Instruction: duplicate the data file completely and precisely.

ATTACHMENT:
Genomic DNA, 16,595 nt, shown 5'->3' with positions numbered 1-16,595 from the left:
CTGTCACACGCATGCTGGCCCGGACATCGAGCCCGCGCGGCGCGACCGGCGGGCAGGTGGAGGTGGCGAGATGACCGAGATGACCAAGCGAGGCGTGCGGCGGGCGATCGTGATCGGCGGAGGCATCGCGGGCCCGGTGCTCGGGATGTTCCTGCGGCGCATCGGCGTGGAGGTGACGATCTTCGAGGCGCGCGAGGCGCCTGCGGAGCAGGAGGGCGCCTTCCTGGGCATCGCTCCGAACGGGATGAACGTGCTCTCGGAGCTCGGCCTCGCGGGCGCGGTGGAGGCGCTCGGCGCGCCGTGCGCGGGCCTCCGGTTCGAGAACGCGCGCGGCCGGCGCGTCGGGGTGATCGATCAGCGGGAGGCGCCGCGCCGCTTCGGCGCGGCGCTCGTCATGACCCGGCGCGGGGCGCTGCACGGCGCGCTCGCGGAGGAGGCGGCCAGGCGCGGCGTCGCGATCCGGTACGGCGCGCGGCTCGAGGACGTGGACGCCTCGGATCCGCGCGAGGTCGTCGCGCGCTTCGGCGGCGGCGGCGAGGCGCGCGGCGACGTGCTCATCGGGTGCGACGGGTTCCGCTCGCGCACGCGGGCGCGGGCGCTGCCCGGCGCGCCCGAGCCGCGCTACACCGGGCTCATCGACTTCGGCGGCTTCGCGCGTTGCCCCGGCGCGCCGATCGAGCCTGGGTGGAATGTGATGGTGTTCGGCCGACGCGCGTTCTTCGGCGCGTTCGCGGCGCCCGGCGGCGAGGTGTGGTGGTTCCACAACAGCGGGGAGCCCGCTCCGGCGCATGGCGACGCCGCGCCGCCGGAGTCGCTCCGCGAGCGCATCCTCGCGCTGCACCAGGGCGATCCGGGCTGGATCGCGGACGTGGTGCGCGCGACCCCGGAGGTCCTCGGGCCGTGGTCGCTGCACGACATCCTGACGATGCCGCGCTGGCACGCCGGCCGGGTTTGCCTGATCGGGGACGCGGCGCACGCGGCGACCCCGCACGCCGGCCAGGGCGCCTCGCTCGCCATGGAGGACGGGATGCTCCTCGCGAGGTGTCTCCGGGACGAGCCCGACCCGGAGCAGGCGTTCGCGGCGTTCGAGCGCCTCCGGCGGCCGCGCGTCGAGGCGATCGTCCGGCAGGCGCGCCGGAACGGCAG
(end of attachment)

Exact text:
Genomic DNA, 16,595 nt, shown 5'->3' with positions numbered 1-16,595 from the left:
CTGTCACACGCATGCTGGCCCGGACATCGAGCCCGCGCGGCGCGACCGGCGGGCAGGTGGAGGTGGCGAGATGACCGAGATGACCAAGCGAGGCGTGCGGCGGGCGATCGTGATCGGCGGAGGCATCGCGGGCCCGGTGCTCGGGATGTTCCTGCGGCGCATCGGCGTGGAGGTGACGATCTTCGAGGCGCGCGAGGCGCCTGCGGAGCAGGAGGGCGCCTTCCTGGGCATCGCTCCGAACGGGATGAACGTGCTCTCGGAGCTCGGCCTCGCGGGCGCGGTGGAGGCGCTCGGCGCGCCGTGCGCGGGCCTCCGGTTCGAGAACGCGCGCGGCCGGCGCGTCGGGGTGATCGATCAGCGGGAGGCGCCGCGCCGCTTCGGCGCGGCGCTCGTCATGACCCGGCGCGGGGCGCTGCACGGCGCGCTCGCGGAGGAGGCGGCCAGGCGCGGCGTCGCGATCCGGTACGGCGCGCGGCTCGAGGACGTGGACGCCTCGGATCCGCGCGAGGTCGTCGCGCGCTTCGGCGGCGGCGGCGAGGCGCGCGGCGACGTGCTCATCGGGTGCGACGGGTTCCGCTCGCGCACGCGGGCGCGGGCGCTGCCCGGCGCGCCCGAGCCGCGCTACACCGGGCTCATCGACTTCGGCGGCTTCGCGCGTTGCCCCGGCGCGCCGATCGAGCCTGGGTGGAATGTGATGGTGTTCGGCCGACGCGCGTTCTTCGGCGCGTTCGCGGCGCCCGGCGGCGAGGTGTGGTGGTTCCACAACAGCGGGGAGCCCGCTCCGGCGCATGGCGACGCCGCGCCGCCGGAGTCGCTCCGCGAGCGCATCCTCGCGCTGCACCAGGGCGATCCGGGCTGGATCGCGGACGTGGTGCGCGCGACCCCGGAGGTCCTCGGGCCGTGGTCGCTGCACGACATCCTGACGATGCCGCGCTGGCACGCCGGCCGGGTTTGCCTGATCGGGGACGCGGCGCACGCGGCGACCCCGCACGCCGGCCAGGGCGCCTCGCTCGCCATGGAGGACGGGATGCTCCTCGCGAGGTGTCTCCGGGACGAGCCCGACCCGGAGCAGGCGTTCGCGGCGTTCGAGCGCCTCCGGCGGCCGCGCGTCGAGGCGATCGTCCGGCAGGCGCGCCGGAACGGCAG